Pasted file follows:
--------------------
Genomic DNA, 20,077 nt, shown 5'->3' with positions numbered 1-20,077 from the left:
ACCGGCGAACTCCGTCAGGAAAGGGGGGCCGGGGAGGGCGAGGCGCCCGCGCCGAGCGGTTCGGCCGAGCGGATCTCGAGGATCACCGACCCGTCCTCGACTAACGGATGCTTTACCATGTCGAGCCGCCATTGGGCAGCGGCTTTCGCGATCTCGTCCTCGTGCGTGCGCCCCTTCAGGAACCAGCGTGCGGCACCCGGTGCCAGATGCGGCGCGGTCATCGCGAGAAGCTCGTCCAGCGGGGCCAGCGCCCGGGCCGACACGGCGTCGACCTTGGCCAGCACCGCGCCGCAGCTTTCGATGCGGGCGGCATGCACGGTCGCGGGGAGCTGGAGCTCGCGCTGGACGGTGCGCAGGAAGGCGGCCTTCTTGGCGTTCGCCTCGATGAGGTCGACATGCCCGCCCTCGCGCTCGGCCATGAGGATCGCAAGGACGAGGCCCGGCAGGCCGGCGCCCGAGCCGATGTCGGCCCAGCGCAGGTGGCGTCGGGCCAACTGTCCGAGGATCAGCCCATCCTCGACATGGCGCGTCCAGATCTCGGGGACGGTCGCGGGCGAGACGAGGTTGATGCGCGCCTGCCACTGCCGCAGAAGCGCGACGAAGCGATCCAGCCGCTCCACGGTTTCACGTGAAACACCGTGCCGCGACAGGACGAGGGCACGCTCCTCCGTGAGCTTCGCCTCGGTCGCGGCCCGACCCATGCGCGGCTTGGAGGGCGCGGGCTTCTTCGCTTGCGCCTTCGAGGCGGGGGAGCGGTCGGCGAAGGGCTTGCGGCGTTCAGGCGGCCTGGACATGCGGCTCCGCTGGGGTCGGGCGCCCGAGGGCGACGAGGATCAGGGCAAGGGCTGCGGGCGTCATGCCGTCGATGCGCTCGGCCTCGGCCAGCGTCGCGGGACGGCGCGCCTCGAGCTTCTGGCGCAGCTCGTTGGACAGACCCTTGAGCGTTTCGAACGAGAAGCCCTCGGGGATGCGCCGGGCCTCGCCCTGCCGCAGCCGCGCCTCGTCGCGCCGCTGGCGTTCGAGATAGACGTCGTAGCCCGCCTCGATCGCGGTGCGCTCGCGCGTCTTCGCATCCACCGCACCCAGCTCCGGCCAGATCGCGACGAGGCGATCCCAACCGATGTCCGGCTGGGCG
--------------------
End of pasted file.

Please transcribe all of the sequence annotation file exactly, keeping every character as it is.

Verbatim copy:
Genomic DNA, 20,077 nt, shown 5'->3' with positions numbered 1-20,077 from the left:
ACCGGCGAACTCCGTCAGGAAAGGGGGGCCGGGGAGGGCGAGGCGCCCGCGCCGAGCGGTTCGGCCGAGCGGATCTCGAGGATCACCGACCCGTCCTCGACTAACGGATGCTTTACCATGTCGAGCCGCCATTGGGCAGCGGCTTTCGCGATCTCGTCCTCGTGCGTGCGCCCCTTCAGGAACCAGCGTGCGGCACCCGGTGCCAGATGCGGCGCGGTCATCGCGAGAAGCTCGTCCAGCGGGGCCAGCGCCCGGGCCGACACGGCGTCGACCTTGGCCAGCACCGCGCCGCAGCTTTCGATGCGGGCGGCATGCACGGTCGCGGGGAGCTGGAGCTCGCGCTGGACGGTGCGCAGGAAGGCGGCCTTCTTGGCGTTCGCCTCGATGAGGTCGACATGCCCGCCCTCGCGCTCGGCCATGAGGATCGCAAGGACGAGGCCCGGCAGGCCGGCGCCCGAGCCGATGTCGGCCCAGCGCAGGTGGCGTCGGGCCAACTGTCCGAGGATCAGCCCATCCTCGACATGGCGCGTCCAGATCTCGGGGACGGTCGCGGGCGAGACGAGGTTGATGCGCGCCTGCCACTGCCGCAGAAGCGCGACGAAGCGATCCAGCCGCTCCACGGTTTCACGTGAAACACCGTGCCGCGACAGGACGAGGGCACGCTCCTCCGTGAGCTTCGCCTCGGTCGCGGCCCGACCCATGCGCGGCTTGGAGGGCGCGGGCTTCTTCGCTTGCGCCTTCGAGGCGGGGGAGCGGTCGGCGAAGGGCTTGCGGCGTTCAGGCGGCCTGGACATGCGGCTCCGCTGGGGTCGGGCGCCCGAGGGCGACGAGGATCAGGGCAAGGGCTGCGGGCGTCATGCCGTCGATGCGCTCGGCCTCGGCCAGCGTCGCGGGACGGCGCGCCTCGAGCTTCTGGCGCAGCTCGTTGGACAGACCCTTGAGCGTTTCGAACGAGAAGCCCTCGGGGATGCGCCGGGCCTCGCCCTGCCGCAGCCGCGCCTCGTCGCGCCGCTGGCGTTCGAGATAGACGTCGTAGCCCGCCTCGATCGCGGTGCGCTCGCGCGTCTTCGCATCCACCGCACCCAGCTCCGGCCAGATCGCGACGAGGCGATCCCAACCGATGTCCGGCTGGGCG